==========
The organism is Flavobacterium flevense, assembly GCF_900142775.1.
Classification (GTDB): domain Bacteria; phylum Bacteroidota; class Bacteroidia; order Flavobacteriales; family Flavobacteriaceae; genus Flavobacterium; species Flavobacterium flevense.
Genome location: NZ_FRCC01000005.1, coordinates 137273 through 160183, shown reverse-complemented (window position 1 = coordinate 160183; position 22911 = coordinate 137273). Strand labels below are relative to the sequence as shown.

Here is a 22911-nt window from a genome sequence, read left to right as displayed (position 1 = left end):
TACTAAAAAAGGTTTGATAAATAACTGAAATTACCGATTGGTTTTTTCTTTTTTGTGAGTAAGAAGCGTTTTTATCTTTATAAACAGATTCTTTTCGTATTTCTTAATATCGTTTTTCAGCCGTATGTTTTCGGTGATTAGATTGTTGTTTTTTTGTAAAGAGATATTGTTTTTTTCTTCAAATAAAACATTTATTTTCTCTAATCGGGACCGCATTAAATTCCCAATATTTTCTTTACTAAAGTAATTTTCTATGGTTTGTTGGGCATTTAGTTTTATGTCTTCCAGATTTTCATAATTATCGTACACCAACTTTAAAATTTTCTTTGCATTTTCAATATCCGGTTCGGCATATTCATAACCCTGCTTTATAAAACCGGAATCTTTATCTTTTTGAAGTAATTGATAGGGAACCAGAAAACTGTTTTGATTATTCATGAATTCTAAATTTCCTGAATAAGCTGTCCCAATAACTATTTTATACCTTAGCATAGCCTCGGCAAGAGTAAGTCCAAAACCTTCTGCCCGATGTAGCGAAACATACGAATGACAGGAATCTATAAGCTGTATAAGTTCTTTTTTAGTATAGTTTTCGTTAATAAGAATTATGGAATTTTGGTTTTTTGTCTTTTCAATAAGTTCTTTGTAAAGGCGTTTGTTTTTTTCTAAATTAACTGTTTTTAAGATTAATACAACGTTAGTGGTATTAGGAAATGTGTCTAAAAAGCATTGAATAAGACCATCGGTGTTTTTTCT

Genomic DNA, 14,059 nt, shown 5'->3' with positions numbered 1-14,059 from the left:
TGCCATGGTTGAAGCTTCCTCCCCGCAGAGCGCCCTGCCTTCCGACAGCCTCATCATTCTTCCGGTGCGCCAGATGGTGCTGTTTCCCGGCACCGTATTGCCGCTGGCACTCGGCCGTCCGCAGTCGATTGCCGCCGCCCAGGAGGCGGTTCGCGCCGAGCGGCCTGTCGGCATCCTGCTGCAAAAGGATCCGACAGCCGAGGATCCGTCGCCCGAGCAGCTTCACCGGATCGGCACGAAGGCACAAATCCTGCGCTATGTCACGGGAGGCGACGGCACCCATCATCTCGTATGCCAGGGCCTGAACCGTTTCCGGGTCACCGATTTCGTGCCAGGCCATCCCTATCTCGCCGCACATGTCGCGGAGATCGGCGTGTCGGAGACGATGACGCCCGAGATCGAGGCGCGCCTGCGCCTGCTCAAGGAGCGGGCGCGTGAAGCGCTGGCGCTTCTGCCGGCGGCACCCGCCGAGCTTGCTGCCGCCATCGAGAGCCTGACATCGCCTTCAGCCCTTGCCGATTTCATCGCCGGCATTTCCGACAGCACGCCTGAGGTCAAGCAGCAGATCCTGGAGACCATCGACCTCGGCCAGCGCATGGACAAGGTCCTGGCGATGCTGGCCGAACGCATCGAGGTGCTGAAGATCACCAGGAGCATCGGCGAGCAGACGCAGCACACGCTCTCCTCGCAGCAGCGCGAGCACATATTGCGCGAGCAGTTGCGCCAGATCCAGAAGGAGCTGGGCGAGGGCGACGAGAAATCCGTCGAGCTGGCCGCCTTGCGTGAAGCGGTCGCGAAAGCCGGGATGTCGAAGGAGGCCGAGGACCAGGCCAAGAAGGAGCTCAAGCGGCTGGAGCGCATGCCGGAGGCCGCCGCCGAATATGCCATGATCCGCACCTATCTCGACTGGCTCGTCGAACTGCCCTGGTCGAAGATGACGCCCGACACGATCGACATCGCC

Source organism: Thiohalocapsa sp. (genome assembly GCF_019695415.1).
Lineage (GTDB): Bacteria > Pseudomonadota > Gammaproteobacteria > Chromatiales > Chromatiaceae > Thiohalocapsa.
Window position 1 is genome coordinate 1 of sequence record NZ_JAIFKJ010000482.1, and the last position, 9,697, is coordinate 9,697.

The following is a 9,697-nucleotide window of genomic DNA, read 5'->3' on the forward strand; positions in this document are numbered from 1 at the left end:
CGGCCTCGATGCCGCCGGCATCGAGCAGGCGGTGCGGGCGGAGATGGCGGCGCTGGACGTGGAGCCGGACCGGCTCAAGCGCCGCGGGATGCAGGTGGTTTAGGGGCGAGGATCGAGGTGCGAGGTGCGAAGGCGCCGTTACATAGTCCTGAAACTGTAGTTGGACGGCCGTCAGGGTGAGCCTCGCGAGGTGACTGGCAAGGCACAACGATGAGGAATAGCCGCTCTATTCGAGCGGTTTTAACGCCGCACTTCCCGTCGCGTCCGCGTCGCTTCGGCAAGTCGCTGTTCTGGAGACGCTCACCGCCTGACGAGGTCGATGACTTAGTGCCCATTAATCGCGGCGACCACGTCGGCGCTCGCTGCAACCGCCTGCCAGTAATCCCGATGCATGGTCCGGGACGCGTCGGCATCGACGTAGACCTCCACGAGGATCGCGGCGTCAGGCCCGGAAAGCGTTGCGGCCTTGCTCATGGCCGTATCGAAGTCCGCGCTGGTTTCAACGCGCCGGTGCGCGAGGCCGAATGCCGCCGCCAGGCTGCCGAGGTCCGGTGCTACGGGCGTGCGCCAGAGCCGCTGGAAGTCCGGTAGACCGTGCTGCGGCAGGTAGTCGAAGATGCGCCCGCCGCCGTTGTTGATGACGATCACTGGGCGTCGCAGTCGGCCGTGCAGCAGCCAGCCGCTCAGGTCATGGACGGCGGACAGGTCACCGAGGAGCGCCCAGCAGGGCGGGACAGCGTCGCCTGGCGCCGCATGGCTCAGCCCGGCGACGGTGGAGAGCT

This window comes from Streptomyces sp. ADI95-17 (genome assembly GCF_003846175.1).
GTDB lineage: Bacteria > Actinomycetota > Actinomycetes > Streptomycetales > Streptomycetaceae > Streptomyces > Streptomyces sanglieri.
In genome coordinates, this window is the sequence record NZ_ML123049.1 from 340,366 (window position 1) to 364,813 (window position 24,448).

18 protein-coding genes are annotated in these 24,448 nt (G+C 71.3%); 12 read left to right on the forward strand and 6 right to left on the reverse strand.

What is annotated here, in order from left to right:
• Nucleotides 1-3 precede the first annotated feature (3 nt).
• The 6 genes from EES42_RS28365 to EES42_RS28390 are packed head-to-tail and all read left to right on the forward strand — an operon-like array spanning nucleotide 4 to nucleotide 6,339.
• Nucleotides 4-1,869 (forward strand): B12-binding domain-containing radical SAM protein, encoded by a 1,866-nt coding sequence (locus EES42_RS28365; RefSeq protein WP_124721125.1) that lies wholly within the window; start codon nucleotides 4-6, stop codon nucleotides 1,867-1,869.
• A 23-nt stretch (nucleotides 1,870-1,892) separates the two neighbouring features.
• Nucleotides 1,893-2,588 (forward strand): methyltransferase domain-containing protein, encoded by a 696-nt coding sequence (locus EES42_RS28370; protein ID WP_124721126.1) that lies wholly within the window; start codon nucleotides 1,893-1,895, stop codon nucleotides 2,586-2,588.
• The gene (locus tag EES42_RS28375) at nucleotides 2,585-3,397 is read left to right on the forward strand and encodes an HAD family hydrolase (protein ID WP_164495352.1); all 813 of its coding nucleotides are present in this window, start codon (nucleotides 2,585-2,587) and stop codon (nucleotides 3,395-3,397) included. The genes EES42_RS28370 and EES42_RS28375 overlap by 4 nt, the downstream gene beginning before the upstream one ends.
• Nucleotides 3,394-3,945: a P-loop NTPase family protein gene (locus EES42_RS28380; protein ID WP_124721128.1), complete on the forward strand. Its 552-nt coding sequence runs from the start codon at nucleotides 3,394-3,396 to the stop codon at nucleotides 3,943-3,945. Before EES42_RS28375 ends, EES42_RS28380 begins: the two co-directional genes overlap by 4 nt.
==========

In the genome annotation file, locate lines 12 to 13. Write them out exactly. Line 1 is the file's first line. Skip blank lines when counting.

CGGCCTCGATGCCGCCGGCATCGAGCAGGCGGTGCGGGCGGAGATGGCGGCGCTGGACGTGGAGCCGGACCGGCTCAAGCGCCGCGGGATGCAGGTGGTTTAGGGGCGAGGATCGAGGTGCGAGGTGCGAAGGCGCCGTTACATAGTCCTGAAACTGTAGTTGGACGGCCGTCAGGGTGAGCCTCGCGAGGTGACTGGCAAGGCACAACGATGAGGAATAGCCGCTCTATTCGAGCGGTTTTAACGCCGCACTTCCCGTCGCGTCCGCGTCGCTTCGGCAAGTCGCTGTTCTGGAGACGCTCACCGCCTGACGAGGTCGATGACTTAGTGCCCATTAATCGCGGCGACCACGTCGGCGCTCGCTGCAACCGCCTGCCAGTAATCCCGATGCATGGTCCGGGACGCGTCGGCATCGACGTAGACCTCCACGAGGATCGCGGCGTCAGGCCCGGAAAGCGTTGCGGCCTTGCTCATGGCCGTATCGAAGTCCGCGCTGGTTTCAACGCGCCGGTGCGCGAGGCCGAATGCCGCCGCCAGGCTGCCGAGGTCCGGTGCTACGGGCGTGCGCCAGAGCCGCTGGAAGTCCGGTAGACCGTGCTGCGGCAGGTAGTCGAAGATGCGCCCGCCGCCGTTGTTGATGACGATCACTGGGCGTCGCAGTCGGCCGTGCAGCAGCCAGCCGCTCAGGTCATGGACGGCGGACAGGTCACCGAGGAGCGCCCAGCAGGGCGGGACAGCGTCGCCTGGCGCCGCATGGCTCAGCCCGGCGACGGTGGAGAGCT

This window comes from Streptomyces sp. ADI95-17 (genome assembly GCF_003846175.1).